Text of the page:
Tracking your File Progress Online
You can track your file progress online with CIC by clicking here.
You can only begin tracking your file progress once you receive an acknowledgment from CIC that they received your file. CIC will also issue a file number or client ID number.
Use your client ID number (or other assigned number) in the “Client Application Status” window.
You will then need to enter your last name (as it exactly appeared in your submitted application), your date of birth and place of birth.
Once you enter this information you will see your file “in progress” which means that is being assessed. It may also say “decision made” which means you should expect a decision letter shortly.
It is a good idea to check your progress at least once per month, in case a decision was made and you have not received a decision letter. If this is the case, immediately fax and email your consulate stating that a decision has been made but you have not been notified.
This may happen if you move and did not update CIC, or if (rarely) a letter is lost or postponed in the mail.
For the Federal Skilled Worker program, your file will be initially evaluated at the Central Intake Office (CIO) in Nova Scotia.
The CIO will determine if you generally fit within the acceptable occupations or if you have arranged employment.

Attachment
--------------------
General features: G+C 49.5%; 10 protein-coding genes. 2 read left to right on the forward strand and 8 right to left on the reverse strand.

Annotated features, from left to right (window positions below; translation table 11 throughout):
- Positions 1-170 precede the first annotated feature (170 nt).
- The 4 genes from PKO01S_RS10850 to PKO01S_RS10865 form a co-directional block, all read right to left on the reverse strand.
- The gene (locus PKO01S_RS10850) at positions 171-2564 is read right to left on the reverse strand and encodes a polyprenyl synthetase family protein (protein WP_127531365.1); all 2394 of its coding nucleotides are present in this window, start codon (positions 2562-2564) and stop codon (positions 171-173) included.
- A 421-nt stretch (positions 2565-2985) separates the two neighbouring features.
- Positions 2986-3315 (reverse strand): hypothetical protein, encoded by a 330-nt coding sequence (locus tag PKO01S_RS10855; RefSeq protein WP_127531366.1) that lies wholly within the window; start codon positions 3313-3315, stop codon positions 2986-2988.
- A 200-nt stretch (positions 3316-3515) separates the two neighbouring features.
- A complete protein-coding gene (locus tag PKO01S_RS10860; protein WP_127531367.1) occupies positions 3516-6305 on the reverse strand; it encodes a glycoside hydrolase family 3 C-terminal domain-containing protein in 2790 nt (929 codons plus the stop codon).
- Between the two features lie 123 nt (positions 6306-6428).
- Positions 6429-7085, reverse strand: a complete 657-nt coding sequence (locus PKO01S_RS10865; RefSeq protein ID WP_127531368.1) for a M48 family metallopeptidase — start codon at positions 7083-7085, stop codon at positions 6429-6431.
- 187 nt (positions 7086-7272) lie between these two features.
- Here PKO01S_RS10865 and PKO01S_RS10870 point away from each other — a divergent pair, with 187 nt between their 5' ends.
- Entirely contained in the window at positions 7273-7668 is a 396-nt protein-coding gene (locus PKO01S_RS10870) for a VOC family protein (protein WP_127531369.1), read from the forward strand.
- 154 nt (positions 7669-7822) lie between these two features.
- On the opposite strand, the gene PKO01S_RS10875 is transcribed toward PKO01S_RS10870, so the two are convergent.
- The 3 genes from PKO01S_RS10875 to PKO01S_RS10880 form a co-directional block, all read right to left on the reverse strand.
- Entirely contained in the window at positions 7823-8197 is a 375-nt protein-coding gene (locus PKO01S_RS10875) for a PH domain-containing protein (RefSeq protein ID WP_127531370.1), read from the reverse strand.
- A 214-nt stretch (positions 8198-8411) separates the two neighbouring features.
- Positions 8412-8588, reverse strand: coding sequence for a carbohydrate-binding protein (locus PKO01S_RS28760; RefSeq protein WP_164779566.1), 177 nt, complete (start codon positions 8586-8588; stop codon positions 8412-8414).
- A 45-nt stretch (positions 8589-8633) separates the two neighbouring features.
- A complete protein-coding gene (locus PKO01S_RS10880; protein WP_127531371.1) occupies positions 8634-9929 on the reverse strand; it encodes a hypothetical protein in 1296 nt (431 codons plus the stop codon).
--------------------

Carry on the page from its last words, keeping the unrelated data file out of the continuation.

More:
They will make sure that all your documentation is in order and that there is no missing information, nor any questions that were not answered properly.
This initial evaluation takes about 2 to 3 months or so. At this point you will receive a letter either denying your application if it is lacking, or, an initial approval letter with a file number that you can track through the CIC site.
The CIO will advise you that it is transferring your file to the office indicated in your application form (again, see our tutorials on how to complete this section of the application form). At this point, you should only communicate with the new office and not the CIO.
When communicating with CIC (if you need to update your work experience for example), always include your file number, full name and birth date.
The next phase is the detailed evaluation of your file. Visa officers will look for any inconsistencies in your application and carefully scrutinize your supporting documents and evidence to ensure it complies with law and policy.
CIC may do security checks at this point as well.
Requests for Further Information
If you have used our sample letter which states your right to address any concerns the visa officer has about your file before making a decision, you may receive a letter asking for more particular information.
The letter will give you a timeline by which you have to reply. Be absolutely sure to reply by that time or your file assessment will proceed.
If you need more time, write a short letter as soon as you can and explain why you need more time. I’ve found that CIC is often more than willing to extend your time limits by a few months if you have a legitimate reason.
I often fax the information (using a complete cover page with file number, name and birth date) and then send it in the mail, just to be sure it reaches CIC in a timely fashion.
Always, always include a copy of the letter that CIC sent to you requesting more information.
Once you send the information you can expect at least a few more weeks before you hear of a decision from CIC.
Requests for Medicals